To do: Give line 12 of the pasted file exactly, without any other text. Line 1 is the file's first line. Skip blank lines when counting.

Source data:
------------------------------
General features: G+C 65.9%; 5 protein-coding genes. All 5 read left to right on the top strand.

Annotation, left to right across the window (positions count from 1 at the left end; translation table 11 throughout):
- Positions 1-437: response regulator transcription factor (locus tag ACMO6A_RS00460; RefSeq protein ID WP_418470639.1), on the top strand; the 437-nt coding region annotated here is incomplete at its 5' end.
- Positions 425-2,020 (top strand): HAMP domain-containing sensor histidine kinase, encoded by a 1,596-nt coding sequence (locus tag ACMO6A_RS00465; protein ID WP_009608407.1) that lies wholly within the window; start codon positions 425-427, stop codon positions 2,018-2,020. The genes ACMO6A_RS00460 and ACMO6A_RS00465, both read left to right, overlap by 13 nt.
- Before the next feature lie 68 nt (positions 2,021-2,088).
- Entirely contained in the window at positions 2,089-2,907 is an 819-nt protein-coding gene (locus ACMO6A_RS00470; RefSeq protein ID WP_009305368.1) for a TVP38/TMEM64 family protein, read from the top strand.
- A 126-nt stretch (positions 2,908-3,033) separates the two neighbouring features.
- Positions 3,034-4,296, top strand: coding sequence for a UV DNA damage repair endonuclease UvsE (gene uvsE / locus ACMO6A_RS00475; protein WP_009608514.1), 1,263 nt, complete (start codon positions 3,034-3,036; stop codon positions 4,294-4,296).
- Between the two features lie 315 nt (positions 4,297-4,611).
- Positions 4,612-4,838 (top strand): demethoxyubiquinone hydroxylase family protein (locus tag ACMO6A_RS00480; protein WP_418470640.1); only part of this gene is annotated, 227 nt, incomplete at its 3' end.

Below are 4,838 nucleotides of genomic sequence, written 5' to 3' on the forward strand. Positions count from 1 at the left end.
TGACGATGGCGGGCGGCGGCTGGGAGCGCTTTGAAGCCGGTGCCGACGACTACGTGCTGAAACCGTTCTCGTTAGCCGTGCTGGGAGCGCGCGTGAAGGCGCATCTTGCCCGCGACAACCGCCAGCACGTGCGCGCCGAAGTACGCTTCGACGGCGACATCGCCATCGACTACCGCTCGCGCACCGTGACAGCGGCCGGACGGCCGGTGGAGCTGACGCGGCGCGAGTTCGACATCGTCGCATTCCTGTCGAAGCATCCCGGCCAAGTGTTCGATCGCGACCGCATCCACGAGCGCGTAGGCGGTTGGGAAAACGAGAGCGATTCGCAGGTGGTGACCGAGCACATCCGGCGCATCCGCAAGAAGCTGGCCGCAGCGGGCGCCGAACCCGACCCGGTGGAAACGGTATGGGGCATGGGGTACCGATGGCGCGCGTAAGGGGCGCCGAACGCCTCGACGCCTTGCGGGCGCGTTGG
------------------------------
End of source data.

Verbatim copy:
TGACGATGGCGGGCGGCGGCTGGGAGCGCTTTGAAGCCGGTGCCGACGACTACGTGCTGAAACCGTTCTCGTTAGCCGTGCTGGGAGCGCGCGTGAAGGCGCATCTTGCCCGCGACAACCGCCAGCACGTGCGCGCCGAAGTACGCTTCGACGGCGACATCGCCATCGACTACCGCTCGCGCACCGTGACAGCGGCCGGACGGCCGGTGGAGCTGACGCGGCGCGAGTTCGACATCGTCGCATTCCTGTCGAAGCATCCCGGCCAAGTGTTCGATCGCGACCGCATCCACGAGCGCGTAGGCGGTTGGGAAAACGAGAGCGATTCGCAGGTGGTGACCGAGCACATCCGGCGCATCCGCAAGAAGCTGGCCGCAGCGGGCGCCGAACCCGACCCGGTGGAAACGGTATGGGGCATGGGGTACCGATGGCGCGCGTAAGGGGCGCCGAACGCCTCGACGCCTTGCGGGCGCGTTGG